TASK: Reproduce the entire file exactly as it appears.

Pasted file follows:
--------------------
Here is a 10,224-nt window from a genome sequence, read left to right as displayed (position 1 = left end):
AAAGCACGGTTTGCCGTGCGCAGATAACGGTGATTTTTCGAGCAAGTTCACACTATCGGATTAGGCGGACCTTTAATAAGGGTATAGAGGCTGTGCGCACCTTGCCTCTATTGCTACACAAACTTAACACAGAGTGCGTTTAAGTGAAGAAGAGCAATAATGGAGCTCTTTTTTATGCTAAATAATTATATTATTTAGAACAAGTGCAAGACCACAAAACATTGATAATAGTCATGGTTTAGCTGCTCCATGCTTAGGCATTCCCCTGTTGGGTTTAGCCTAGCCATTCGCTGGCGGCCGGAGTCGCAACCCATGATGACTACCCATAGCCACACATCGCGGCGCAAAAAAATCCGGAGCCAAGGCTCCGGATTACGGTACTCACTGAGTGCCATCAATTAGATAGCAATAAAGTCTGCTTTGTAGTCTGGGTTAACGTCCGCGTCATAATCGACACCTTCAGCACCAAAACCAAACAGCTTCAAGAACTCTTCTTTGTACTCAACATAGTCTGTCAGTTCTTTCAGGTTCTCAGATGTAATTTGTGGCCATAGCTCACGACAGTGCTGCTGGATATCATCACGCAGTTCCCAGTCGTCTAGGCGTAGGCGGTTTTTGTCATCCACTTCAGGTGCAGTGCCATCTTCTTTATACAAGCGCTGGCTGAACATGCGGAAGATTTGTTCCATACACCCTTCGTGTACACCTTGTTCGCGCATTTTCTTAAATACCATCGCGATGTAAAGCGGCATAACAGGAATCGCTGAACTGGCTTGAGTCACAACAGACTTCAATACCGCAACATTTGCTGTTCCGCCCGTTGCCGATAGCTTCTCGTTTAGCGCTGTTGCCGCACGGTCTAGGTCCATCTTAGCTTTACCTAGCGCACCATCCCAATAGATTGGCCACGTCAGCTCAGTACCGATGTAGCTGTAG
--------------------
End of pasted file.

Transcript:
Here is a 10,224-nt window from a genome sequence, read left to right as displayed (position 1 = left end):
AAAGCACGGTTTGCCGTGCGCAGATAACGGTGATTTTTCGAGCAAGTTCACACTATCGGATTAGGCGGACCTTTAATAAGGGTATAGAGGCTGTGCGCACCTTGCCTCTATTGCTACACAAACTTAACACAGAGTGCGTTTAAGTGAAGAAGAGCAATAATGGAGCTCTTTTTTATGCTAAATAATTATATTATTTAGAACAAGTGCAAGACCACAAAACATTGATAATAGTCATGGTTTAGCTGCTCCATGCTTAGGCATTCCCCTGTTGGGTTTAGCCTAGCCATTCGCTGGCGGCCGGAGTCGCAACCCATGATGACTACCCATAGCCACACATCGCGGCGCAAAAAAATCCGGAGCCAAGGCTCCGGATTACGGTACTCACTGAGTGCCATCAATTAGATAGCAATAAAGTCTGCTTTGTAGTCTGGGTTAACGTCCGCGTCATAATCGACACCTTCAGCACCAAAACCAAACAGCTTCAAGAACTCTTCTTTGTACTCAACATAGTCTGTCAGTTCTTTCAGGTTCTCAGATGTAATTTGTGGCCATAGCTCACGACAGTGCTGCTGGATATCATCACGCAGTTCCCAGTCGTCTAGGCGTAGGCGGTTTTTGTCATCCACTTCAGGTGCAGTGCCATCTTCTTTATACAAGCGCTGGCTGAACATGCGGAAGATTTGTTCCATACACCCTTCGTGTACACCTTGTTCGCGCATTTTCTTAAATACCATCGCGATGTAAAGCGGCATAACAGGAATCGCTGAACTGGCTTGAGTCACAACAGACTTCAATACCGCAACATTTGCTGTTCCGCCCGTTGCCGATAGCTTCTCGTTTAGCGCTGTTGCCGCACGGTCTAGGTCCATCTTAGCTTTACCTAGCGCACCATCCCAATAGATTGGCCACGTCAGCTCAGTACCGATGTAGCTGTAG